How to Diagnose the Missing Data Mechanism

by Karen

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One important consideration in choosing a missing data approach is the missing data mechanism—different approaches have different assumptions about the mechanism.

Each of the three mechanisms describes one possible relationship between the propensity of data to be missing and values of the data, both missing and observed.

The Missing Data Mechanisms

Missing Completely at Random, MCAR, means there is no relationship between the missingness of the data and any values, observed or missing. Those missing data points are a random subset of the data. There is nothing systematic going on that makes some data more likely to be missing than others.

Missing at Random, MAR, means there is a systematic relationship between the propensity of missing values and the observed data, but not the missing data.

Whether an observation is missing has nothing to do with the missing values, but it does have to do with the values of an individual’s observed variables. So, for example, if men are more likely to tell you their weight than women, weight is MAR.

Missing Not at Random, MNAR, means there is a relationship between the propensity of a value to be missing and its values. This is a case where the people with the lowest education are missing on education or the sickest people are most likely to drop out of the study.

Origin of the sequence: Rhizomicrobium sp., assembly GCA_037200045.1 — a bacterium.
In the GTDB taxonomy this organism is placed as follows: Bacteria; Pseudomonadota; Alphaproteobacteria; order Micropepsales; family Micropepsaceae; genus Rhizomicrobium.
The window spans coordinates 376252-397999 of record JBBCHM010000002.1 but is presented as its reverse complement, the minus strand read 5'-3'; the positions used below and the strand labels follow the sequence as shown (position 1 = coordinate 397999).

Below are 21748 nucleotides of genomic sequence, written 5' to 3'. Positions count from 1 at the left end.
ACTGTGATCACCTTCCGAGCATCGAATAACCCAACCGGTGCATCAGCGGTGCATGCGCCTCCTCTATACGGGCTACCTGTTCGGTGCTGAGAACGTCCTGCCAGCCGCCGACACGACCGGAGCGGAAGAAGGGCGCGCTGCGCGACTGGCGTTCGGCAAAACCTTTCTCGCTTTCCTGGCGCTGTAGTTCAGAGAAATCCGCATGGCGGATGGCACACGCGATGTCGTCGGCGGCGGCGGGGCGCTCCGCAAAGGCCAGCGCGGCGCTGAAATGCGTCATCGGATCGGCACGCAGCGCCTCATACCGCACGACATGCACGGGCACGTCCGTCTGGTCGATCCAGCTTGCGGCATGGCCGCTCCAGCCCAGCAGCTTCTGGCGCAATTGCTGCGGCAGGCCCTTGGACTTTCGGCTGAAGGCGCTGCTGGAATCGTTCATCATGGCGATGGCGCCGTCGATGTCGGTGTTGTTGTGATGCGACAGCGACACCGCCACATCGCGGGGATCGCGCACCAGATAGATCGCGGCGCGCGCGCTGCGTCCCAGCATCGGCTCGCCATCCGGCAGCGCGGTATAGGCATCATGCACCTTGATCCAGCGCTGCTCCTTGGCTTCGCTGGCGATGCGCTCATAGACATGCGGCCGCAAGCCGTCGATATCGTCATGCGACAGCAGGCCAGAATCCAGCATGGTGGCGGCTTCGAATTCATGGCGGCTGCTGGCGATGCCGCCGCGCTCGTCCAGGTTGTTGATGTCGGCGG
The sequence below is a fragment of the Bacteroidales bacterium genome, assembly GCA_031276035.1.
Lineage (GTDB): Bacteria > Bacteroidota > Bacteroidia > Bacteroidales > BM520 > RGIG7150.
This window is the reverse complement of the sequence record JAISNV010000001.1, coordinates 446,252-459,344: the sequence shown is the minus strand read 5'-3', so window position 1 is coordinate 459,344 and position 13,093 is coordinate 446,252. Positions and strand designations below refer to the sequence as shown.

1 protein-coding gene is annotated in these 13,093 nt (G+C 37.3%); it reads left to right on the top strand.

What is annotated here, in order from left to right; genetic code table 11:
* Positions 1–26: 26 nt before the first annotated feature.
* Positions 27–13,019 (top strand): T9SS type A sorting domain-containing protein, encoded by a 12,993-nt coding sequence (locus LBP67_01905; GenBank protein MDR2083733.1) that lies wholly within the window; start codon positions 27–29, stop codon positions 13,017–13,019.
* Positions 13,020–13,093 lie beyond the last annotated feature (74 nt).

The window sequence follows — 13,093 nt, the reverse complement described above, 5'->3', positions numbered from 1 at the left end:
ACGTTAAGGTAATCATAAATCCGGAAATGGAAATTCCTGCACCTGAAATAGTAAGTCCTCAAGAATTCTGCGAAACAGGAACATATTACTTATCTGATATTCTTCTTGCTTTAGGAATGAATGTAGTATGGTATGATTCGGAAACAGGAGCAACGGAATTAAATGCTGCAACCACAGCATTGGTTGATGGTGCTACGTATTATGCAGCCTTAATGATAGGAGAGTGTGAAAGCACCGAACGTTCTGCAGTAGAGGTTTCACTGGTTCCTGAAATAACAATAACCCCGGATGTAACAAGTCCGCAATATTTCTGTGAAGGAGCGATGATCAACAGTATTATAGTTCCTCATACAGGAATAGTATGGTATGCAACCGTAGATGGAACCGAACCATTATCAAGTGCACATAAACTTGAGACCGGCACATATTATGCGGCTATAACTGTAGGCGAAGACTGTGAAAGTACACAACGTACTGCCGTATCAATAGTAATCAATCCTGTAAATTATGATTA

MNAR is called “non-ignorable” because the missing data mechanism itself has to be modeled as you deal with the missing data. You have to include some model for why the data are missing and what the likely values are.

“Missing Completely at Random” and “Missing at Random” are both considered ‘ignorable’ because we don’t have to include any information about the missing data itself when we deal with the missing data.

Why you need to know the mechanism you have

Multiple imputation and Maximum Likelihood assume the data are at least missing at random. So the important distinction here is whether the data are MAR as opposed to MNAR.

Listwise deletion, however, requires the data are MCAR in order to not introduce bias in the results.

As long as the distribution and percentage of missing data is no so great that it negatively affects power, listwise deletion can be a good choice for MCAR missing data. So the important distinction here is whether the data are MCAR as opposed to MAR.

Keep in mind that in most data sets, more than one variable will have missing data, and they may not all have the same mechanism. It’s worthwhile diagnosing the mechanism for each variable with missing data before choosing an approach.

I use the term diagnosing rather than testing, because you’re not going to get a straight answer without knowing the values of the missing data. Of course, if you knew those, you wouldn’t be doing any of this.

It’s like checking for multicollinearity or testing assumptions. Each piece of information tells you something, but there is no definitive answer.

You have to get at the mechanism in a number of ways and then decide if making the assumption about the mechanism is reasonable.

Diagnosing the Mechanism

1. MAR vs. MNAR

The only true way to distinguish between MNAR and MAR is to measure some of that missing data. It’s a common practice among professional surveyors to, for example, follow-up on a paper survey with phone calls to a group of the non-respondents and ask a few key survey items. This allows you to compare respondents to non-respondents.